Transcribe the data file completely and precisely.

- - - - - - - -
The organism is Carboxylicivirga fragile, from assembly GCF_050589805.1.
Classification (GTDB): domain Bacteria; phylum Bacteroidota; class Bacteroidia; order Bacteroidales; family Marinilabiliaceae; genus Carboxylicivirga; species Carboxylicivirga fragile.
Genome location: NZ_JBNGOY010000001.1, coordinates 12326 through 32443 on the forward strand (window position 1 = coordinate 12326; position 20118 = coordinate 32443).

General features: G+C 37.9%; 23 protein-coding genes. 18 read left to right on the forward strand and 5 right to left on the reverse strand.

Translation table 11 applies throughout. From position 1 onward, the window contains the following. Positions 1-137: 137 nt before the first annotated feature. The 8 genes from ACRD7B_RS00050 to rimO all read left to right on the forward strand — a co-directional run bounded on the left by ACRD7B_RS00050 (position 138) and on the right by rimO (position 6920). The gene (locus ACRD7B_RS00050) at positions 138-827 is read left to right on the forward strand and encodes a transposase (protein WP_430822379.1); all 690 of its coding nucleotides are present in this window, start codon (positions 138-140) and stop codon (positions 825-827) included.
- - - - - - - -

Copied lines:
The organism is Carboxylicivirga fragile, from assembly GCF_050589805.1.
Classification (GTDB): domain Bacteria; phylum Bacteroidota; class Bacteroidia; order Bacteroidales; family Marinilabiliaceae; genus Carboxylicivirga; species Carboxylicivirga fragile.
Genome location: NZ_JBNGOY010000001.1, coordinates 12326 through 32443 on the forward strand (window position 1 = coordinate 12326; position 20118 = coordinate 32443).

General features: G+C 37.9%; 23 protein-coding genes. 18 read left to right on the forward strand and 5 right to left on the reverse strand.

Translation table 11 applies throughout. From position 1 onward, the window contains the following. Positions 1-137: 137 nt before the first annotated feature. The 8 genes from ACRD7B_RS00050 to rimO all read left to right on the forward strand — a co-directional run bounded on the left by ACRD7B_RS00050 (position 138) and on the right by rimO (position 6920). The gene (locus ACRD7B_RS00050) at positions 138-827 is read left to right on the forward strand and encodes a transposase (protein WP_430822379.1); all 690 of its coding nucleotides are present in this window, start codon (positions 138-140) and stop codon (positions 825-827) included.